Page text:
Most people never discover their purpose in life. They’re too caught up in their self-sabotaging behaviors.
Worse even, they trick themselves into thinking that those behaviors are beneficial.
Of course, not everyone has the luxury of thinking about their purpose. Many are too busy struggling to make ends meet.
But the fact that you’re here, reading this post, tells me you’re not in that group. You have your basic survival needs covered. Your next quest is to meet your soul needs — i.e. discover your purpose and live it.
Very few people live their purpose as a default. For most, it takes deliberate exploration to find it. Unfortunately, our culture doesn’t encourage such exploration. Instead, it perpetuates self-sabotaging behaviors that keep you stuck in a life you don’t want.
The good news is that you can let go of these behaviors anytime. It’s like finally taking off a blindfold you’ve been wearing most of your life to see what’s right in front of you.
But first, you need to understand where these self-sabotaging behaviors come from.
What Is Self-Sabotage And Why You (Most Certainly) Do It
Self-sabotaging behaviors are those that undermine your own goals and values.
When you engage in self-sabotage, you create internal conflict. On the one hand, you say you want to discover and live your purpose. On the other, you do things that keep you from it.
The trick here is that you may not be aware of that conflict. According to psychologist and writer Nick Wignall, self-sabotaging behaviors fall into one of these two groups:
- Conscious self-sabotage. These are the actions that you know hinder your goals — but you engage in them anyway. For example, you spend time bingeing TV shows, even though you wanted to work on your side-hustle.
- Unconscious self-sabotage. This form of self-sabotage is subtler. You do it without being aware of how it undermines you. For example, you withdraw from a relationship as soon as minor problems arise — even though you want a deeper connection with that person.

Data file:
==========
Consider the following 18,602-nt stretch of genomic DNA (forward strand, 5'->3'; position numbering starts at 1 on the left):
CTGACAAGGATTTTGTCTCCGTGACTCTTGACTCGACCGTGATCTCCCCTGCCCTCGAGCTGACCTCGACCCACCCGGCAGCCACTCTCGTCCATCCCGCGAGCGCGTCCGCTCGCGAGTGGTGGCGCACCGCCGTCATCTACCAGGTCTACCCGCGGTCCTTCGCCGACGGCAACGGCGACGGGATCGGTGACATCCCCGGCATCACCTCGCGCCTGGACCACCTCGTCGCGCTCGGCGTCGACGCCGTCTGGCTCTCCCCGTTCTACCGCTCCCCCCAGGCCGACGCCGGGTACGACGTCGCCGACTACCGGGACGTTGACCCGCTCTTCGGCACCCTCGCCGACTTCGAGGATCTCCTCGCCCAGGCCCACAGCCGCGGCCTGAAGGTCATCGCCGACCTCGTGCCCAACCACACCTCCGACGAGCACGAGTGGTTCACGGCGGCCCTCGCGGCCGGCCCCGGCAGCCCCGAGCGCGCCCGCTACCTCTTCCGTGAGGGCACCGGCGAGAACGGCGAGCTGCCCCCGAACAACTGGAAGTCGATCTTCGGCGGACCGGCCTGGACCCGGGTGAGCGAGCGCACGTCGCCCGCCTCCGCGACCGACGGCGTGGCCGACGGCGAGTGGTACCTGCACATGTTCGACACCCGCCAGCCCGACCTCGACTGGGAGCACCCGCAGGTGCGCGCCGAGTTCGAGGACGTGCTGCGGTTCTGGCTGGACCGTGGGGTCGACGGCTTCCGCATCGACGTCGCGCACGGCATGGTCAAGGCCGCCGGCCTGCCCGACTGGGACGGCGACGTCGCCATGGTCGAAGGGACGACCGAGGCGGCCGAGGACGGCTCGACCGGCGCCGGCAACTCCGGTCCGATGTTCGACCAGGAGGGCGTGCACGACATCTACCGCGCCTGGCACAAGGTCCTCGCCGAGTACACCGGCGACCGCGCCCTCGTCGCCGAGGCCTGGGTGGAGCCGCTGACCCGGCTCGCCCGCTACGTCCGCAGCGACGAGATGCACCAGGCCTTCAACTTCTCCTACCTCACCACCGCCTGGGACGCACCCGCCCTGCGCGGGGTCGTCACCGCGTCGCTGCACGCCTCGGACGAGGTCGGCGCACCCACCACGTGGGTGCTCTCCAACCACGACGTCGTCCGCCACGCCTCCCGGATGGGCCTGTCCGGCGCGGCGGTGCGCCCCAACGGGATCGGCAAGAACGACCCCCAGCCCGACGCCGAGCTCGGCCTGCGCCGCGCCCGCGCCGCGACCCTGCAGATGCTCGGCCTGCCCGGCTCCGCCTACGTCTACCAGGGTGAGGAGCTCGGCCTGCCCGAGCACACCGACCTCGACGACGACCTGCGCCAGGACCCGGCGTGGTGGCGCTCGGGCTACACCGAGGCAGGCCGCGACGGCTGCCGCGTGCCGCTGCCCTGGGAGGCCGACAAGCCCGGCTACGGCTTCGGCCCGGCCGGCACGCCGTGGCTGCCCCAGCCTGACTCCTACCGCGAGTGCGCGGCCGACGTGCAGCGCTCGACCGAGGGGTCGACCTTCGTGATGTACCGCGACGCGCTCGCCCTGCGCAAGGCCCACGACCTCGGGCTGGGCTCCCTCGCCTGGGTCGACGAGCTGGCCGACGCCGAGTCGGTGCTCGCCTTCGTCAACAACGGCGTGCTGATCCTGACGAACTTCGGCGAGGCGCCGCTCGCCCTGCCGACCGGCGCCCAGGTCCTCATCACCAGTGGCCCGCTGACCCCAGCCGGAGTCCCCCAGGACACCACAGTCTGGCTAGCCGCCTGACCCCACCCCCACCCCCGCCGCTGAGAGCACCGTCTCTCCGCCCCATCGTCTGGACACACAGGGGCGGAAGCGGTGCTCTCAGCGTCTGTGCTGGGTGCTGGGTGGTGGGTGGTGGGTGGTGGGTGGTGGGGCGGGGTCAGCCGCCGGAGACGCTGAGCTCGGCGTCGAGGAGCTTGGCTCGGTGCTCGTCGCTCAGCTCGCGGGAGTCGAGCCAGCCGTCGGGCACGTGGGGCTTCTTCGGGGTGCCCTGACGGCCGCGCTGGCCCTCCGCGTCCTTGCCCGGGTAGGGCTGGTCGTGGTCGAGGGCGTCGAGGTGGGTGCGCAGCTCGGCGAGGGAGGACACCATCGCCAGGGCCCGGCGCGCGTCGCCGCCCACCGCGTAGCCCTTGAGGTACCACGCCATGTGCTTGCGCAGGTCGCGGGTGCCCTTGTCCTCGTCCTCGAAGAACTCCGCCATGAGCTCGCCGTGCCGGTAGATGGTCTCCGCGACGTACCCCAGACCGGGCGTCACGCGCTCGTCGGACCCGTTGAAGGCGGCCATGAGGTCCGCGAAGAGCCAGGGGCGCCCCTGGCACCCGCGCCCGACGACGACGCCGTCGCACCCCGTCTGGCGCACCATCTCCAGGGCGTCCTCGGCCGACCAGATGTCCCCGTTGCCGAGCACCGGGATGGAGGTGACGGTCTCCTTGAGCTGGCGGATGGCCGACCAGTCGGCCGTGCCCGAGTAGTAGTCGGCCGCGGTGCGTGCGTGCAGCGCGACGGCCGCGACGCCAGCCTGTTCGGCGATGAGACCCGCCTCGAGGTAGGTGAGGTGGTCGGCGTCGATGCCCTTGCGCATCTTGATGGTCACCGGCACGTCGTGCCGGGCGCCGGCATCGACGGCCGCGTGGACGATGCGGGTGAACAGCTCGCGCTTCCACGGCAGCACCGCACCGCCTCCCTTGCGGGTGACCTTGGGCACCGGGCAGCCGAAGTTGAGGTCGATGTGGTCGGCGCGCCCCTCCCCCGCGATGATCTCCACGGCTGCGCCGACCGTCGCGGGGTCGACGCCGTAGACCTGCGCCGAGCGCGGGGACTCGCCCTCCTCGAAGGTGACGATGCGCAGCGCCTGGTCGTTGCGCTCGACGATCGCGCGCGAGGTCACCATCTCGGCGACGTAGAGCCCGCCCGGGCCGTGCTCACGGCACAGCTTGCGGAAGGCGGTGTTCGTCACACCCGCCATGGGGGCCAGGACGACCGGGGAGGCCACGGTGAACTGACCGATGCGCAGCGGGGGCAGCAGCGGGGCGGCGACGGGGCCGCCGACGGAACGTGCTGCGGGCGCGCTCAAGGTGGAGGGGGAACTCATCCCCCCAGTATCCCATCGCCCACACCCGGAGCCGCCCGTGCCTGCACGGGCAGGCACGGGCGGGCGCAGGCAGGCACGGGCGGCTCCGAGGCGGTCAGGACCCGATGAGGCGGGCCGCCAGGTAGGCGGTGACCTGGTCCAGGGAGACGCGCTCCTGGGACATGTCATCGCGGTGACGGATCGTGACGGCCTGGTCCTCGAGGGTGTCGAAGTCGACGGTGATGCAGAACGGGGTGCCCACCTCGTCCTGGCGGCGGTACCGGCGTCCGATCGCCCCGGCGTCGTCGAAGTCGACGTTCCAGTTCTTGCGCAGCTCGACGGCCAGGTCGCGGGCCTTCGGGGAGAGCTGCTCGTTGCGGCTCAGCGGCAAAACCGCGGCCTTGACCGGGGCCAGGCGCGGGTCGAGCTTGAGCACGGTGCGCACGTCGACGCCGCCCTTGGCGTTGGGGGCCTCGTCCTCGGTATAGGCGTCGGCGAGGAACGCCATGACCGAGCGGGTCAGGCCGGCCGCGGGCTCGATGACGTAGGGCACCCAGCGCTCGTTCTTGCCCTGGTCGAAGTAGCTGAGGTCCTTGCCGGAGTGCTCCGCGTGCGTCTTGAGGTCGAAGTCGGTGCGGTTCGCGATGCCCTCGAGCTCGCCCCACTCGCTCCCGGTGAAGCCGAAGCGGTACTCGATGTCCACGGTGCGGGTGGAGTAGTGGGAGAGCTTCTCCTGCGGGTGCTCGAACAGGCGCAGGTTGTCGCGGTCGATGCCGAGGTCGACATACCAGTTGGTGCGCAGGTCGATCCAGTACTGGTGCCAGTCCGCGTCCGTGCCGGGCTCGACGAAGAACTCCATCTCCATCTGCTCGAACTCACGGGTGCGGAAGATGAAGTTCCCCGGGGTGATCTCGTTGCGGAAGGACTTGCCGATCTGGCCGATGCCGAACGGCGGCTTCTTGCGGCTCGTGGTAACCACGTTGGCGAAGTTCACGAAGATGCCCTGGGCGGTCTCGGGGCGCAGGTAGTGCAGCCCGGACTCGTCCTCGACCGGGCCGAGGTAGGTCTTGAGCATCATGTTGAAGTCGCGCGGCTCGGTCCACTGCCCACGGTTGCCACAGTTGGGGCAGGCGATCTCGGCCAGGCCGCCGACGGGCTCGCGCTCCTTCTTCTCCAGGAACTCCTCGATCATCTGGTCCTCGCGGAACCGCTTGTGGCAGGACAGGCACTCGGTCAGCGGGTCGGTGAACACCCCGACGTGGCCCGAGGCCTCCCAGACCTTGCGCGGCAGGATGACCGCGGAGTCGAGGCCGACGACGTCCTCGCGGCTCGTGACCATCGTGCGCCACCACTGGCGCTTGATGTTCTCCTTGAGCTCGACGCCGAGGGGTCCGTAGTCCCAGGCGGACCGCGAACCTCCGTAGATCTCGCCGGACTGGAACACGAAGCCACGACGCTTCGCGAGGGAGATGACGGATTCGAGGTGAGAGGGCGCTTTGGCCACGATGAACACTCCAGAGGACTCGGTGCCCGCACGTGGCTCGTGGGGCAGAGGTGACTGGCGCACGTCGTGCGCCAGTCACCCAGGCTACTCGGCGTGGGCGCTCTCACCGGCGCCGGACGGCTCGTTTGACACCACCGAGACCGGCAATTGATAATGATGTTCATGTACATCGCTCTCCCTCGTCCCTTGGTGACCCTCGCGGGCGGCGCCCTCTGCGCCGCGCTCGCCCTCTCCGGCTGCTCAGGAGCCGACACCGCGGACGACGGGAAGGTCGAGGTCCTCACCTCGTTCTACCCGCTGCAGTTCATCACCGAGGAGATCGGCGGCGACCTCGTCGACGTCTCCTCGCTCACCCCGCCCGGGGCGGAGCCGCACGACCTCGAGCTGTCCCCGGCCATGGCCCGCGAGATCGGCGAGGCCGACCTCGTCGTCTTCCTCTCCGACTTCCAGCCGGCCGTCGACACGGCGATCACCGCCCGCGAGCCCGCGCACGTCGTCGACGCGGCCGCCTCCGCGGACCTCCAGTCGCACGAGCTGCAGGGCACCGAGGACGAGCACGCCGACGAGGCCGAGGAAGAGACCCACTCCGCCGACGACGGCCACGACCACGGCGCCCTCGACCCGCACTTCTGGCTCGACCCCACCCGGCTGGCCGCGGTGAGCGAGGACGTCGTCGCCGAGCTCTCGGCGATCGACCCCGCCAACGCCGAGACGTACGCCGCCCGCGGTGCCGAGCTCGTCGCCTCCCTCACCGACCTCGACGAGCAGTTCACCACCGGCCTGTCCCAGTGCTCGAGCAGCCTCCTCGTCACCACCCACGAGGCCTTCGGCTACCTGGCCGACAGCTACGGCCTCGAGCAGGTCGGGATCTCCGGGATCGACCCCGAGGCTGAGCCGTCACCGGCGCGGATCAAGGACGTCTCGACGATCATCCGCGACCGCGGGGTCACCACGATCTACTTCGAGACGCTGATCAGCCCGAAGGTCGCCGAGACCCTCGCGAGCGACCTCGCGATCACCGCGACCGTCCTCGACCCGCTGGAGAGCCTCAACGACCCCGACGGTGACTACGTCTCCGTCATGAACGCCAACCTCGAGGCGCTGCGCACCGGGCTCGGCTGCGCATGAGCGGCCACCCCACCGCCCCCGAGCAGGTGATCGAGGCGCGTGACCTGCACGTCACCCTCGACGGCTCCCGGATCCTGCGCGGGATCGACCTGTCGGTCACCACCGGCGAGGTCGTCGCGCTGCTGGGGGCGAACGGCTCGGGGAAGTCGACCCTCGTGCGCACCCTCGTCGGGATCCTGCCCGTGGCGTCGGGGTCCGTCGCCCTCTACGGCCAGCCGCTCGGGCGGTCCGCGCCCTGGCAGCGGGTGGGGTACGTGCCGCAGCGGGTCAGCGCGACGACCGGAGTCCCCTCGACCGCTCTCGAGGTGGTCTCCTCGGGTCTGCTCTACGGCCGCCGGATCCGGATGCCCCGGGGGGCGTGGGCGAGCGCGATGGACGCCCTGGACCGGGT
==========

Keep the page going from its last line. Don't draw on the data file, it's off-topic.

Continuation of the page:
The self-sabotaging behaviors that blind you to your purpose usually fall into the “unconscious” group. They’re patterns you developed in the past to deal with adversity. They may have been valid coping mechanisms years ago — but they’re no longer helpful today.
For example: If you didn’t have your emotional needs met as a child, you may have developed ways of comforting yourself — escaping into your fantasy world or bullying your peers. If you drag those behaviors into your adult life, they may distract you from exploring your purpose. That’s because they constantly reinforce your problems, instead of focusing on solutions.
This can happen completely unconsciously. Those self-sabotaging behaviors may be so deeply ingrained that you perceive them as a part of who you are. On top of that, they also serve a purpose. After all, you developed them as a way of protecting yourself from being hurt.
Some of the most common reasons behind self-sabotage (conscious or not) include:
- Shielding yourself from discomfort. When you believe that difficult feelings can “destroy” you, you take action to avoid those emotions at all cost.
- Poor self-image. If you consistently tell yourself you’re “unworthy” or “not good enough,” you’re prone to taking actions that support that image.
- Fearing failure or success. Both failure and success are a threat to the status quo and your current identity. If you’re afraid to change, your subconscious may steer your behavior to “protect” you from that change.
- Wanting to be in control. Discovering your purpose could bring a lot of unknown to your life. You may engage in self-sabotage simply to avoid losing control.
Now that you know where self-sabotaging behaviors come from, let’s look at those that may stop you from discovering your purpose.
Up until now, you may have seen these behaviors as beneficial. It’s time to open your eyes and acknowledge how they undermine you.
7 Self-Sabotaging Behaviors That Keep You Stuck